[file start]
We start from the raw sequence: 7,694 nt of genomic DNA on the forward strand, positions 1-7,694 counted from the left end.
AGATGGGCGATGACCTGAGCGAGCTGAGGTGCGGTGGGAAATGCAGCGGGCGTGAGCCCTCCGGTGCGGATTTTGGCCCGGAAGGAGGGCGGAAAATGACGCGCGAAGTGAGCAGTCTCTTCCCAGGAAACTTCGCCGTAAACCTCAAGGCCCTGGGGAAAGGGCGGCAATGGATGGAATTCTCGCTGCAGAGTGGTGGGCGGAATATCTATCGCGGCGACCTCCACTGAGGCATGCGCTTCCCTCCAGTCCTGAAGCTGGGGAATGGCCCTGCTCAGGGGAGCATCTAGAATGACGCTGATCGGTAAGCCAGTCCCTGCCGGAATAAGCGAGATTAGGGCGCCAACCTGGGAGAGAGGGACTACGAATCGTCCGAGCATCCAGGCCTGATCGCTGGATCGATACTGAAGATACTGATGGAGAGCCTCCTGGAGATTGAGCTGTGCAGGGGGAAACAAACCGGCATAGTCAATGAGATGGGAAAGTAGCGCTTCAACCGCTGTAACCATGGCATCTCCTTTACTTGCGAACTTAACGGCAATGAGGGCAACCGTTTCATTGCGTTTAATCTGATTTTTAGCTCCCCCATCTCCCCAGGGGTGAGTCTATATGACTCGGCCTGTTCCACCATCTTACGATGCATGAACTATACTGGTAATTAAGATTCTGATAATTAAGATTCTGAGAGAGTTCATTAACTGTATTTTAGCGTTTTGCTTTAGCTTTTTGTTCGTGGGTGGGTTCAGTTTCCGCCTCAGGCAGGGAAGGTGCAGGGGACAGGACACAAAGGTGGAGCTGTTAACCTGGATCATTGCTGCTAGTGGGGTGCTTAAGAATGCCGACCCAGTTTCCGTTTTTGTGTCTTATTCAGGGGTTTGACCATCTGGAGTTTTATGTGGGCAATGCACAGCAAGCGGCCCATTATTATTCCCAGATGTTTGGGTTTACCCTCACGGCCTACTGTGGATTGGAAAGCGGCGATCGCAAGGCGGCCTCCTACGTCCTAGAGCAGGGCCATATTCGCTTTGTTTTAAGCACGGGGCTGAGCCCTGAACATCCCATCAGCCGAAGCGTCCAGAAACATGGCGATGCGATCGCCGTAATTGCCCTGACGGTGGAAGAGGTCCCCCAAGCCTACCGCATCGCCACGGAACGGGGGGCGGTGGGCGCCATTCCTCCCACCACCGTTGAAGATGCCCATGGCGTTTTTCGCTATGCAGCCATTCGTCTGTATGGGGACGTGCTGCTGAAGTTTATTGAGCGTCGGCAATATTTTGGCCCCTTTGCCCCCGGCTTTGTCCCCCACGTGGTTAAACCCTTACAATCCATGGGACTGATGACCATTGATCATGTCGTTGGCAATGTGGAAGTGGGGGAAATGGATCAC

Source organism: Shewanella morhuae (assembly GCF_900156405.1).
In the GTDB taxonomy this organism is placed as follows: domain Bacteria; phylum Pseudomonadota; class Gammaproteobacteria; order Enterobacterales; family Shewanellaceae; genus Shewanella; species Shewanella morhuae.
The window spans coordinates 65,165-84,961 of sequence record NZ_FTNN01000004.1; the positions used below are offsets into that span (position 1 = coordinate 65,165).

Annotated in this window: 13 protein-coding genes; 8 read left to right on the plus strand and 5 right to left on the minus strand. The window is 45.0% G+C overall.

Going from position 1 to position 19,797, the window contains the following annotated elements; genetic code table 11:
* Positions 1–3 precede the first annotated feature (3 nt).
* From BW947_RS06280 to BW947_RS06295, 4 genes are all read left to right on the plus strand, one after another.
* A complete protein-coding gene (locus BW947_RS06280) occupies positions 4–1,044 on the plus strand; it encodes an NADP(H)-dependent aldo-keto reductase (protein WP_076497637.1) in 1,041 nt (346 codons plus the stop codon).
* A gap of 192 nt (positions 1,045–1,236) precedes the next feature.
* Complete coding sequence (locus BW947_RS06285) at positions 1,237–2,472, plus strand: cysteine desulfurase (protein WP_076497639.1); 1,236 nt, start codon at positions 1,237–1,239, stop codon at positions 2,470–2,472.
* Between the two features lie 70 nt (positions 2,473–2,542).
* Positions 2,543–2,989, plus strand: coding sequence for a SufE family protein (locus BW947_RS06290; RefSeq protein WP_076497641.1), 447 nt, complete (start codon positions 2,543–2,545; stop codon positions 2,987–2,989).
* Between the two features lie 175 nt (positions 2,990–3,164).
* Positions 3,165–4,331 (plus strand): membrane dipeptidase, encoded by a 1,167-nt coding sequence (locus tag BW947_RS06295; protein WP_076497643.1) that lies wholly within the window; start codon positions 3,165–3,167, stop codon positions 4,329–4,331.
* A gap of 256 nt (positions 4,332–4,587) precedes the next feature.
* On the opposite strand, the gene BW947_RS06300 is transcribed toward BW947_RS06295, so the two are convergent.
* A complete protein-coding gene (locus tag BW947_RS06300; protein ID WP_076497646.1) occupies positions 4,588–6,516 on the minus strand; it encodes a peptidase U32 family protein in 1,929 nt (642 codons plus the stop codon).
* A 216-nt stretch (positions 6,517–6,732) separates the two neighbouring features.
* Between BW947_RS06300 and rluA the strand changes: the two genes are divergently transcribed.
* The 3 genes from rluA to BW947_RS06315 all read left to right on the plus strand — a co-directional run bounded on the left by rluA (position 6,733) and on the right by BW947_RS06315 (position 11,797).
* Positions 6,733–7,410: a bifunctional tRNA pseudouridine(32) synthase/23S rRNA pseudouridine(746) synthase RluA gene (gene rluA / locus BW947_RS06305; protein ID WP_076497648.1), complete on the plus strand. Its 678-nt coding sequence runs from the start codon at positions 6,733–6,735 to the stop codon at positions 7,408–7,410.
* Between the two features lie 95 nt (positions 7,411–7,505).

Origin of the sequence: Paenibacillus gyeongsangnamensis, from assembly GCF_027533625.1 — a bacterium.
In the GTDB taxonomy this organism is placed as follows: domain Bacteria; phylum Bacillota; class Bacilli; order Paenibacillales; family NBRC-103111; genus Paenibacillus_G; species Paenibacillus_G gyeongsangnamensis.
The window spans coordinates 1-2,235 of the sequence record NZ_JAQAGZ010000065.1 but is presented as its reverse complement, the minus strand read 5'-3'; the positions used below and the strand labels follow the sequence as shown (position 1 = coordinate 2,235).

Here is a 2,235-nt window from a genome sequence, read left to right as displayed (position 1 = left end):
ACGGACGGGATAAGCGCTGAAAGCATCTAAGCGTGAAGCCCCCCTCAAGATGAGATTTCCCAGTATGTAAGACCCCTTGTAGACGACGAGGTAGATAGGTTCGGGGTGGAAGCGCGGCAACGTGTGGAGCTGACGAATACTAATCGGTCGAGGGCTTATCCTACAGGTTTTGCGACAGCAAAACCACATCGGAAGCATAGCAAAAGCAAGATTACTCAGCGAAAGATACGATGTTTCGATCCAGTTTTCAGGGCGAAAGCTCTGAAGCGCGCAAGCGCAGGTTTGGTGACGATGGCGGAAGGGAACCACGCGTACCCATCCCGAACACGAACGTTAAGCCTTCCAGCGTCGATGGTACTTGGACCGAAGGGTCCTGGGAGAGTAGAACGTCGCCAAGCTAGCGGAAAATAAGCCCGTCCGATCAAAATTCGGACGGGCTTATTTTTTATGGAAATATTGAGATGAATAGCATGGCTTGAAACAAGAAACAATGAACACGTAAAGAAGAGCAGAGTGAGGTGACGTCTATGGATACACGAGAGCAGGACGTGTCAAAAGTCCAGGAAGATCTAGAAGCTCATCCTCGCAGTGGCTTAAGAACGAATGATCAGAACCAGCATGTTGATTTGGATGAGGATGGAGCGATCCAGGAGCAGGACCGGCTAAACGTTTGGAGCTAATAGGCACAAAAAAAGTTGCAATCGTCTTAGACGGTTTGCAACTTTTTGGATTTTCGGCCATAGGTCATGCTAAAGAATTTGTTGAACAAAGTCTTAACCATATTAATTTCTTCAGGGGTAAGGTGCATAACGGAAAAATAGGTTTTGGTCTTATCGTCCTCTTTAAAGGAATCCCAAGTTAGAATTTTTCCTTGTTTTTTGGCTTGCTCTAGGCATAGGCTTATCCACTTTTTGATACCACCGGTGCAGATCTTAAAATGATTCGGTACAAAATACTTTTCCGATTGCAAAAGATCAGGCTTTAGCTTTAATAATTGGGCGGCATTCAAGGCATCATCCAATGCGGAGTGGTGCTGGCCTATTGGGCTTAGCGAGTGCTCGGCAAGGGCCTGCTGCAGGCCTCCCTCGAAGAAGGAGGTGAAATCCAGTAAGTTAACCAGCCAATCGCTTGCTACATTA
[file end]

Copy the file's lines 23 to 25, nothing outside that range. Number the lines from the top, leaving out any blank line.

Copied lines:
* Positions 6,733–7,410: a bifunctional tRNA pseudouridine(32) synthase/23S rRNA pseudouridine(746) synthase RluA gene (gene rluA / locus BW947_RS06305; protein ID WP_076497648.1), complete on the plus strand. Its 678-nt coding sequence runs from the start codon at positions 6,733–6,735 to the stop codon at positions 7,408–7,410.
* Between the two features lie 95 nt (positions 7,411–7,505).

Origin of the sequence: Paenibacillus gyeongsangnamensis, from assembly GCF_027533625.1 — a bacterium.